Kathleen Wynne doesn’t mind being the underdog

Kathleen Wynne doesn't mind being the underdog

It’s day eight of the campaign, with 22 days to go until the election. A lot has happened in the week since the campaign officially began — the PCs have maintained their lead, according to poll tracker, but the NDP are creeping up, while the Liberals have fallen into third place.

But there’s still a lot of campaigning ahead. Here’s your cheat sheet for the day.

Andrea Horwath was in Toronto on Wednesday to tout her party’s promise to make child care more affordable. But the NDP leader didn’t have any more details on a key part of the plan.

Pressed by reporters, Horwath couldn’t say what families earning more than $40,000 per year would pay for child care. The NDP promotes that “most” families would pay about $12 a day, but it’s still unclear as to who would actually be paying that rate.

“Well, again, it’s a sliding scale,” Horwath said. Asked what the sliding scale might look like, Horwath pivoted.

“I think the most important thing is to acknowledge after 15 years of Liberal government, families are struggling to get affordable child care of a high quality. And our plan provides exactly that for everyday families.”

Doug Ford pledges 10 cents off a litre at the pump. Eliminating carbon price & reduce provincial tax on gas. He says under the liberals gas prices have doubled. #onpoli #onelxn pic.twitter.com/OvREQosgpz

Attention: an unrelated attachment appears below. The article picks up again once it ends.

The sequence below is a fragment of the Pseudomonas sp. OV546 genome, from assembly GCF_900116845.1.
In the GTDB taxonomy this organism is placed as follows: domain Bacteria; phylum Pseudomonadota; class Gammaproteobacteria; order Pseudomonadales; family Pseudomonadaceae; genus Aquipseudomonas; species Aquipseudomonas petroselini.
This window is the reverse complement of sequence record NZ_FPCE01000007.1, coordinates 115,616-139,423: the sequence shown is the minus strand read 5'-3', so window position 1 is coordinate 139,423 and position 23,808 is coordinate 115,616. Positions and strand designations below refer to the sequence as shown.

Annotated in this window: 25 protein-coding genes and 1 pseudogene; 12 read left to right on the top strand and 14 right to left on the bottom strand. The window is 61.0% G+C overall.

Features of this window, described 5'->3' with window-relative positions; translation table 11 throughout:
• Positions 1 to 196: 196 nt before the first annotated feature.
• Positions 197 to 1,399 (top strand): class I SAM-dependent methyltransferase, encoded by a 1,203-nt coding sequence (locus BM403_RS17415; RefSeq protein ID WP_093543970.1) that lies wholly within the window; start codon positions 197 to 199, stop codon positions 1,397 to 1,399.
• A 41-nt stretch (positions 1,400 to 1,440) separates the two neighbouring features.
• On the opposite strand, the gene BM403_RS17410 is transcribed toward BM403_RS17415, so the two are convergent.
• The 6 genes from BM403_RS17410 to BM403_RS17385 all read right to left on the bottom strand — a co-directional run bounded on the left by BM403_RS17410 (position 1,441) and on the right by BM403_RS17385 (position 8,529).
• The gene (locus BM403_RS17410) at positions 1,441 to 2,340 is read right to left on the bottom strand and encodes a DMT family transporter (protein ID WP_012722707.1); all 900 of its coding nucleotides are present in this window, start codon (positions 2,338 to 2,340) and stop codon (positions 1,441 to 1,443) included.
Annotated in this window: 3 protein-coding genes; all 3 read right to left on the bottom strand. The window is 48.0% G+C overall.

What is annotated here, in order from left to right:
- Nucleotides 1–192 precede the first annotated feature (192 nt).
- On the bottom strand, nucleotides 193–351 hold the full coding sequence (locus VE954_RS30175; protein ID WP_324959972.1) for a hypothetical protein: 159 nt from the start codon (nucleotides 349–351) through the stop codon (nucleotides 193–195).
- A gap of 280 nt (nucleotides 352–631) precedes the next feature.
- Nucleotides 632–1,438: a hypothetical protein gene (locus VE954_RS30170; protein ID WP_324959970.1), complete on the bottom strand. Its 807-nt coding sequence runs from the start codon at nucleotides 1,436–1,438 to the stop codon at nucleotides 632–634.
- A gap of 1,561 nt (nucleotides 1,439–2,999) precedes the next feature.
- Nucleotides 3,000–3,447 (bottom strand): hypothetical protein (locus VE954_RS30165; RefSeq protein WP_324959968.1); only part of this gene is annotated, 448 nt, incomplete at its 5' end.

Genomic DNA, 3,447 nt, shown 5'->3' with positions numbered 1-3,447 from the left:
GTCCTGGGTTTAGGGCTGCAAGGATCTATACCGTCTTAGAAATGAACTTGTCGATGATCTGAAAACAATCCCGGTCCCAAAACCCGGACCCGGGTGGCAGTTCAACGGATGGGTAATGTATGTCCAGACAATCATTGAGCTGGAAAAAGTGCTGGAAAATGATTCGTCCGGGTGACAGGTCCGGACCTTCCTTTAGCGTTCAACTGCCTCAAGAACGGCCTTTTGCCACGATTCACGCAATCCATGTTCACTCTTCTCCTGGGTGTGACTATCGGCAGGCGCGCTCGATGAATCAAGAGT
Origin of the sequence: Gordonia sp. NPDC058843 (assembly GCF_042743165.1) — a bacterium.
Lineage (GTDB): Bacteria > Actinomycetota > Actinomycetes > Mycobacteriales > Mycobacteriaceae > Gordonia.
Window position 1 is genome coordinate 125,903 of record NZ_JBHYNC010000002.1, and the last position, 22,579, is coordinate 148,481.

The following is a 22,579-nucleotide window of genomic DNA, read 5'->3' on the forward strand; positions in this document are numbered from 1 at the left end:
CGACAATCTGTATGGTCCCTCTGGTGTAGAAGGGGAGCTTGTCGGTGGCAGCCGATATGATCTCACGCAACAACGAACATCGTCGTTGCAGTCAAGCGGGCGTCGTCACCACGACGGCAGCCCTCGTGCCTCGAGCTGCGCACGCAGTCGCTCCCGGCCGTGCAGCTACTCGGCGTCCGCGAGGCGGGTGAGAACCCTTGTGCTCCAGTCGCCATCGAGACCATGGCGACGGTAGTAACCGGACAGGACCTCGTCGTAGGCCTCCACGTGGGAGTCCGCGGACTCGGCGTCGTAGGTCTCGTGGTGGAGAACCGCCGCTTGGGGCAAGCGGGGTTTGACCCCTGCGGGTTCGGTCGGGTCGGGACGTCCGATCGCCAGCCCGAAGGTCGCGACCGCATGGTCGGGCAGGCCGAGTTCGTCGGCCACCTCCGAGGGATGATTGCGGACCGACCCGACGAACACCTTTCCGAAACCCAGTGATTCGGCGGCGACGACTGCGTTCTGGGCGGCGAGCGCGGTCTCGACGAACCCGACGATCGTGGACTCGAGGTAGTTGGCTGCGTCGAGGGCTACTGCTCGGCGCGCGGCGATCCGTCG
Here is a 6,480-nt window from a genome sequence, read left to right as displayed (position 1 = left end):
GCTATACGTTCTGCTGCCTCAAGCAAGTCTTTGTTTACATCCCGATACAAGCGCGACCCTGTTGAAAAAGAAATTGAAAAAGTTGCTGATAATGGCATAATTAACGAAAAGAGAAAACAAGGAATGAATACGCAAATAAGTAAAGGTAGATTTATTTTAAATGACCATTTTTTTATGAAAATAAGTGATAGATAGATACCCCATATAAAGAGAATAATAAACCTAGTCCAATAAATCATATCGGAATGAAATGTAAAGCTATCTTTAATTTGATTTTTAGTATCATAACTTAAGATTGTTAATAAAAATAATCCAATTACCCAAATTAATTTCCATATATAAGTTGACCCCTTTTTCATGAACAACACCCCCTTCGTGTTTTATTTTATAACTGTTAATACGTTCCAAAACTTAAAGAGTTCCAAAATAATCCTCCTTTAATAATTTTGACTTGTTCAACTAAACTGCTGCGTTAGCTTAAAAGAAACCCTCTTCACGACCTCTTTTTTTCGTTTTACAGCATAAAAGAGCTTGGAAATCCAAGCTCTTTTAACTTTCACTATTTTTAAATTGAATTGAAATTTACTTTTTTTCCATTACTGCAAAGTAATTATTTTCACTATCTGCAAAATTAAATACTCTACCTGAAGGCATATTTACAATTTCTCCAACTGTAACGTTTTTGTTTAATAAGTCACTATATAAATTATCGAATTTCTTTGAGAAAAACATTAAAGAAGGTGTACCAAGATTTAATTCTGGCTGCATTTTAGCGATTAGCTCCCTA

Doug Ford pledges 10 cents off a litre at the pump, by scrapping the province’s cap-and-trade program and reducing provincial tax on gas. CBC provincial affairs reporter Mike Crawley did some quick math. Here’s what he found:

My quick math on Doug Ford’s promise to cut gas prices:
He would take 5.7 cents off the provincial gas tax. That’s a 38% cut, which means a loss of $1 billion in annual revenue. #onpoli pic.twitter.com/q4IySKgSki

During a campaign stop Tuesday, a reporter asked Liberal Leader Kathleen Wynne what it felt like being the underdog this election.

She quickly shot back: “What does it feel like every time I’ve been going into an election?”

Wynne then ran through some of the upsets she has pulled off over the years including Wynne beating John Tory in 2007 in her Don Valley West riding, when he was leader of the PCs, and her suprise win at the Liberal leadership convention in 2013.

“The odds have always been against me,” she said. “It actually feels kind of familar.”

This new riding encompasses suburban and rural parts of Hamilton. It’s made headlines because Hamilton police are investigating last year’s Ontario PC nomination.

Ben Levitt won the nomination, and two contenders took the party to court, saying party officials stuffed the ballot boxes. They dropped their cases, but police and a federal agency are still looking into it. That probably won’t wrap up in time for the election.

The party held another nomination in April and Levitt won again. Former Liberal cabinet minister Ted McMeekin has represented the area, and he’s running again. He’s won handily in previous elections. Sandy Shaw is running for the NDP.

More millenials will be eligible to vote than baby boomers in this provincial election. But will they? It’s something we talked about Tuesday night during our youth election and young voter panel, streamed live on Facebook and Periscope.

Arezoo Najibzadeh, executive director of the Young Women’s Leadership Network and Arjun Sahota, chair of the Toronto Youth Cabinet answered questions about young people and affordability, small business, transit, deficits and much more. It’s an insightful conversation worth a re-watch:

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